Warranty – are all warranties equal? What do I get in the real world?

Warranty – are all warranties equal? What do I get in the real world?



This is the most variable topic since this has nothing to do with engineering nor physics but the arcane world of customer service. Basically, the answer is a resounding no…they are not all equal.


Key points –

  • You have two parts to your warranty – installers warranty and manufacturer’s warranty. Between them do they cover all eventualities?
  • Most installer warranties – if decent – should have an insurance backed 10-year guarantee for a Solar PV system, but this probably won’t cover the battery system.
  • Do you understand what the warranty covers? This may seem a simple question but when you consider that some state a certain DoD over time or total throughput of MWh as a limit to warranty did that make sense?
  • Does the manufacturer’s warranty cover you for replacement of the product in case of failure or only a part re-imbursement of value as related to age of product? If so are you happy with this?




Advertising can be misleading… you may think that because a picture or logo (this one for example) appears to say 15 years on it that you have a 15-year warranty. In this case it means that parts will be available for 15 years and has no relation to the total product warranty.

We all have an opinion on what we expect to happen in the case of a fault – sadly you are often mistaken. Let’s look at the two parts that cover you.


The installer’s warranty.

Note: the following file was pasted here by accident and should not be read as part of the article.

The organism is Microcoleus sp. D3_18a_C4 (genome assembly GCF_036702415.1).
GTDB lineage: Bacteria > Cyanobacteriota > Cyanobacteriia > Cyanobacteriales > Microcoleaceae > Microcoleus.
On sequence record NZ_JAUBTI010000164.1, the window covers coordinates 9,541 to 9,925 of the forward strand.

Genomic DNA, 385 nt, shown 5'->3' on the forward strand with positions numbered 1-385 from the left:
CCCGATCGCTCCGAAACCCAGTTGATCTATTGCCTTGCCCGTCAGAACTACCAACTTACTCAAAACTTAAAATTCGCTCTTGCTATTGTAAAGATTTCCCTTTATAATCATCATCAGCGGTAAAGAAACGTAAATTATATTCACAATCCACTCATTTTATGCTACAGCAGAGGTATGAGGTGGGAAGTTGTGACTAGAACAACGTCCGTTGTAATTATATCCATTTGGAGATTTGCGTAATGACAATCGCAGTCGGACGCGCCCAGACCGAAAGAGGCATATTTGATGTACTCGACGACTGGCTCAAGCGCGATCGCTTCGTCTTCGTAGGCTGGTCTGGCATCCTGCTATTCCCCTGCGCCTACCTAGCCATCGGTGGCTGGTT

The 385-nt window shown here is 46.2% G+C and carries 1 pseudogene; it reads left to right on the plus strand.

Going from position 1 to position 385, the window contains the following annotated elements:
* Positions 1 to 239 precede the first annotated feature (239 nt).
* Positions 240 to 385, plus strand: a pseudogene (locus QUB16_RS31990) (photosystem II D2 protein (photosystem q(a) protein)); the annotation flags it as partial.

Let us look at the simpler one of the two first – If the product fails due to poor installation this is clearly a case of the installer being liable to repair/replace the product during their warranted period. Most decent companies will warrant work that they have supplied and fitted for a 10-year term for Solar PV. In some cases, there will be an insurance backed guarantee that supports this but that is unlikely to cover the battery installation as well.

Please be aware though that your installation warranty may vary from as little as one year upwards. Please read the T&C’s of your install agreement and related quote before signing. If you are unsure please ask for clarification, in writing if necessary. However, plain language should already have been used by all reasonable companies.

Many installer warranties will NOT cover the installation/re-installation cost of a new product supplied from the manufacturer under warranty. You may think this is very unlikely – I only WISH that were so… This is vital because MOST manufacturers warranties exclude re-installation costs of a new product.



The manufacturer’s warranty.

We all know that if a product has a manufacturing fault in it then it will most likely fail quickly. After this initial period, you would hope for a long period of normal usage, eventually followed by increased chance of failure due to age and wear and tear. This is often called the “Bathtub Curve”. Realistically most manufacturers warranties cover the length of time up until the start of the wear out phase – caveated on the operating conditions it is used within.


What does the warranty actually cover?

Again, the devil is in the details. They vary enormously from a comprehensive full-service guarantee to requesting that the person un-installs the unit and ships it back to the factory for testing by themselves before they approve a replacement unit. In the latter case this basically means that you must diagnose or do the engineering yourself and sort the shipping and re-installation as in the worst-case scenario you bought it from an installer who’s warranty only covers faults arising from installation errors as in the section above.

Get it in writing and then overlap the warranty with what the installer company warrants and make sure you are covered. The responsibility rests on your shoulders – there is a reason why things are sometimes called “small print” … if in doubt ask…I hope this helps – all I can say is to read the small print, ask questions and be sure about what you are getting.




Written by John Rowlatt

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